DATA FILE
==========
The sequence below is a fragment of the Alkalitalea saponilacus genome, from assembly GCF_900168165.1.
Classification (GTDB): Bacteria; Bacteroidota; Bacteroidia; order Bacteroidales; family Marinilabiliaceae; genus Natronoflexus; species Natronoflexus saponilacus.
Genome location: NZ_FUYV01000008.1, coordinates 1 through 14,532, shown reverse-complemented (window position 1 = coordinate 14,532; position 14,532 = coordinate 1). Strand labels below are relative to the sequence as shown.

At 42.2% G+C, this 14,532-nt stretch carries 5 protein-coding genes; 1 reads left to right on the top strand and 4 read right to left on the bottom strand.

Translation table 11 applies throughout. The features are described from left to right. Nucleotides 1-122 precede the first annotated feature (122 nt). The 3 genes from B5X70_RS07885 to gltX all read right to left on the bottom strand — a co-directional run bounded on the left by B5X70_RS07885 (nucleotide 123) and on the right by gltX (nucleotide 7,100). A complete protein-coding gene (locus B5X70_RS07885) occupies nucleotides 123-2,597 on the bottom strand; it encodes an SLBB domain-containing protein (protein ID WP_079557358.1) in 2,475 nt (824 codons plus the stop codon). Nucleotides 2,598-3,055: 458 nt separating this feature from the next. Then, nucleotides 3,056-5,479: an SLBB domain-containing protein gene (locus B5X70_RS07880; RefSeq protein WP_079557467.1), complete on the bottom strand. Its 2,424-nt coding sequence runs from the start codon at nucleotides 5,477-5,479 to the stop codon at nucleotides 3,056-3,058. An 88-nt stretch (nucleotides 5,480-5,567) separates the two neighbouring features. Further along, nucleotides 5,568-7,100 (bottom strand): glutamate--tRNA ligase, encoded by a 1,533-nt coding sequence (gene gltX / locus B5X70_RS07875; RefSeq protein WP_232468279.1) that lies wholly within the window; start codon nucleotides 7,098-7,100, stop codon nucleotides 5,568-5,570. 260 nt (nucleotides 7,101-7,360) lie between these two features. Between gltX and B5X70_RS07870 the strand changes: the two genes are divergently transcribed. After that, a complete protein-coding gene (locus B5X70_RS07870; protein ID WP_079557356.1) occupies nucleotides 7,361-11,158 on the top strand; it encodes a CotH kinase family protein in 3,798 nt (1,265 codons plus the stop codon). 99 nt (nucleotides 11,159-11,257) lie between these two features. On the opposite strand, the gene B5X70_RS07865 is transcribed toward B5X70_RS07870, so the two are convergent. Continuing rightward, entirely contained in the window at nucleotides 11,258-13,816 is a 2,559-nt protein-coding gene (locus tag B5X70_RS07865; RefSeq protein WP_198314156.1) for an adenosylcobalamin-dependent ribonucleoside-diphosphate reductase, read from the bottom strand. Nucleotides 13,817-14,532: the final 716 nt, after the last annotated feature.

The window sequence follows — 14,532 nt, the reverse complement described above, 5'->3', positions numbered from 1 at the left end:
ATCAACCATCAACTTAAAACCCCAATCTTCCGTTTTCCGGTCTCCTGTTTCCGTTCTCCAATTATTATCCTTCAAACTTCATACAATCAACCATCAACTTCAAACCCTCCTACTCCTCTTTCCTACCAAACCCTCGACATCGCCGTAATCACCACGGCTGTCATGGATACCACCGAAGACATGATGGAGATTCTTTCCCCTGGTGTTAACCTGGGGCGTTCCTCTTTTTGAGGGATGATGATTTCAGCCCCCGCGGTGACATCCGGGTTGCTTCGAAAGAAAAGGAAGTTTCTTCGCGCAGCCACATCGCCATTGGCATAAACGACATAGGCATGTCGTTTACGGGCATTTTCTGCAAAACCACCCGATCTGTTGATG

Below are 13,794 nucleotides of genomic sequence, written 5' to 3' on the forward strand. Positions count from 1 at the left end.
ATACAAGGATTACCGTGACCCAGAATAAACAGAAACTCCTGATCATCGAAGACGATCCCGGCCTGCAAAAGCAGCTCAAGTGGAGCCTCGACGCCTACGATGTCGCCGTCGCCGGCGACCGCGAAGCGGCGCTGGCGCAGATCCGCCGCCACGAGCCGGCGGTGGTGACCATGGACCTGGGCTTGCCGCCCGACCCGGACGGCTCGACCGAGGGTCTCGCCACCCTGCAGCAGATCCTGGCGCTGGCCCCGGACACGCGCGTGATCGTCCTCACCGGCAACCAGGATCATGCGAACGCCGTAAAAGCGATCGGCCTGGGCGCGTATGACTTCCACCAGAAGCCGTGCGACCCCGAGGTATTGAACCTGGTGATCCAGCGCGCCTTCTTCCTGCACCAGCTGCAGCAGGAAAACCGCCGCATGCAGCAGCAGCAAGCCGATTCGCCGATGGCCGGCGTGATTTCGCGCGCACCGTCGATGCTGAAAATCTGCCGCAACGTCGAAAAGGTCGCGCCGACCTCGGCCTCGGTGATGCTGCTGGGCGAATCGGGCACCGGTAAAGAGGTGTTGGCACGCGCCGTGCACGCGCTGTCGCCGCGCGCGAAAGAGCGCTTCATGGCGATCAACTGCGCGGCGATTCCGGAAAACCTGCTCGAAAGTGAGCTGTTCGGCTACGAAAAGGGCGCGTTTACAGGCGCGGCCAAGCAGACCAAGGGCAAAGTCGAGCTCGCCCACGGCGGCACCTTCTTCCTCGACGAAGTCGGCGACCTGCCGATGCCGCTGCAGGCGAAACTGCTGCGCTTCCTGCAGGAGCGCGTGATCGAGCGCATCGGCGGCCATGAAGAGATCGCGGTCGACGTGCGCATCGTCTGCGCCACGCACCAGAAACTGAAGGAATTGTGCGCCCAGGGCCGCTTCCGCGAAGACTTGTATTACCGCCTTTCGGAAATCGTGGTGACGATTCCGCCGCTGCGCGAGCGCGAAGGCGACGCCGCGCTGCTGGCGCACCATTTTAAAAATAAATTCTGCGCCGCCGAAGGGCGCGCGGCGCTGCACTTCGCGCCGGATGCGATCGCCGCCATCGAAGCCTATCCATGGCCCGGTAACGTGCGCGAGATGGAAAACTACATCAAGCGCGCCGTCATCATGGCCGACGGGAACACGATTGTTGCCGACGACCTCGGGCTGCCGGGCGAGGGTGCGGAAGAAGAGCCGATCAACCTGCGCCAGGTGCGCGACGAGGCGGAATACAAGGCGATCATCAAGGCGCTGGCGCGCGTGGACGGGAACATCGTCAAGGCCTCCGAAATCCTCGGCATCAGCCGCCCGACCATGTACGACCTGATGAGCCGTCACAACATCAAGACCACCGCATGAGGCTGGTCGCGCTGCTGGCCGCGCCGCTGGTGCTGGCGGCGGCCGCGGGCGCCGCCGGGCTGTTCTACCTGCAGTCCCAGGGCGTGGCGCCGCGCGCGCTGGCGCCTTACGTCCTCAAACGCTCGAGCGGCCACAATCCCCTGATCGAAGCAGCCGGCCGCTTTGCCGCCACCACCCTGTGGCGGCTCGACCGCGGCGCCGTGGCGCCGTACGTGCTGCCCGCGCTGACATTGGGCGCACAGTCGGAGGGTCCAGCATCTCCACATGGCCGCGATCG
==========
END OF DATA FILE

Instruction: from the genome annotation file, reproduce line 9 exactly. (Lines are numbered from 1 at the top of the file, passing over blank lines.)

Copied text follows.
ATACAAGGATTACCGTGACCCAGAATAAACAGAAACTCCTGATCATCGAAGACGATCCCGGCCTGCAAAAGCAGCTCAAGTGGAGCCTCGACGCCTACGATGTCGCCGTCGCCGGCGACCGCGAAGCGGCGCTGGCGCAGATCCGCCGCCACGAGCCGGCGGTGGTGACCATGGACCTGGGCTTGCCGCCCGACCCGGACGGCTCGACCGAGGGTCTCGCCACCCTGCAGCAGATCCTGGCGCTGGCCCCGGACACGCGCGTGATCGTCCTCACCGGCAACCAGGATCATGCGAACGCCGTAAAAGCGATCGGCCTGGGCGCGTATGACTTCCACCAGAAGCCGTGCGACCCCGAGGTATTGAACCTGGTGATCCAGCGCGCCTTCTTCCTGCACCAGCTGCAGCAGGAAAACCGCCGCATGCAGCAGCAGCAAGCCGATTCGCCGATGGCCGGCGTGATTTCGCGCGCACCGTCGATGCTGAAAATCTGCCGCAACGTCGAAAAGGTCGCGCCGACCTCGGCCTCGGTGATGCTGCTGGGCGAATCGGGCACCGGTAAAGAGGTGTTGGCACGCGCCGTGCACGCGCTGTCGCCGCGCGCGAAAGAGCGCTTCATGGCGATCAACTGCGCGGCGATTCCGGAAAACCTGCTCGAAAGTGAGCTGTTCGGCTACGAAAAGGGCGCGTTTACAGGCGCGGCCAAGCAGACCAAGGGCAAAGTCGAGCTCGCCCACGGCGGCACCTTCTTCCTCGACGAAGTCGGCGACCTGCCGATGCCGCTGCAGGCGAAACTGCTGCGCTTCCTGCAGGAGCGCGTGATCGAGCGCATCGGCGGCCATGAAGAGATCGCGGTCGACGTGCGCATCGTCTGCGCCACGCACCAGAAACTGAAGGAATTGTGCGCCCAGGGCCGCTTCCGCGAAGACTTGTATTACCGCCTTTCGGAAATCGTGGTGACGATTCCGCCGCTGCGCGAGCGCGAAGGCGACGCCGCGCTGCTGGCGCACCATTTTAAAAATAAATTCTGCGCCGCCGAAGGGCGCGCGGCGCTGCACTTCGCGCCGGATGCGATCGCCGCCATCGAAGCCTATCCATGGCCCGGTAACGTGCGCGAGATGGAAAACTACATCAAGCGCGCCGTCATCATGGCCGACGGGAACACGATTGTTGCCGACGACCTCGGGCTGCCGGGCGAGGGTGCGGAAGAAGAGCCGATCAACCTGCGCCAGGTGCGCGACGAGGCGGAATACAAGGCGATCATCAAGGCGCTGGCGCGCGTGGACGGGAACATCGTCAAGGCCTCCGAAATCCTCGGCATCAGCCGCCCGACCATGTACGACCTGATGAGCCGTCACAACATCAAGACCACCGCATGAGGCTGGTCGCGCTGCTGGCCGCGCCGCTGGTGCTGGCGGCGGCCGCGGGCGCCGCCGGGCTGTTCTACCTGCAGTCCCAGGGCGTGGCGCCGCGCGCGCTGGCGCCTTACGTCCTCAAACGCTCGAGCGGCCACAATCCCCTGATCGAAGCAGCCGGCCGCTTTGCCGCCACCACCCTGTGGCGGCTCGACCGCGGCGCCGTGGCGCCGTACGTGCTGCCCGCGCTGACATTGGGCGCACAGTCGGAGGGTCCAGCATCTCCACATGGCCGCGATCG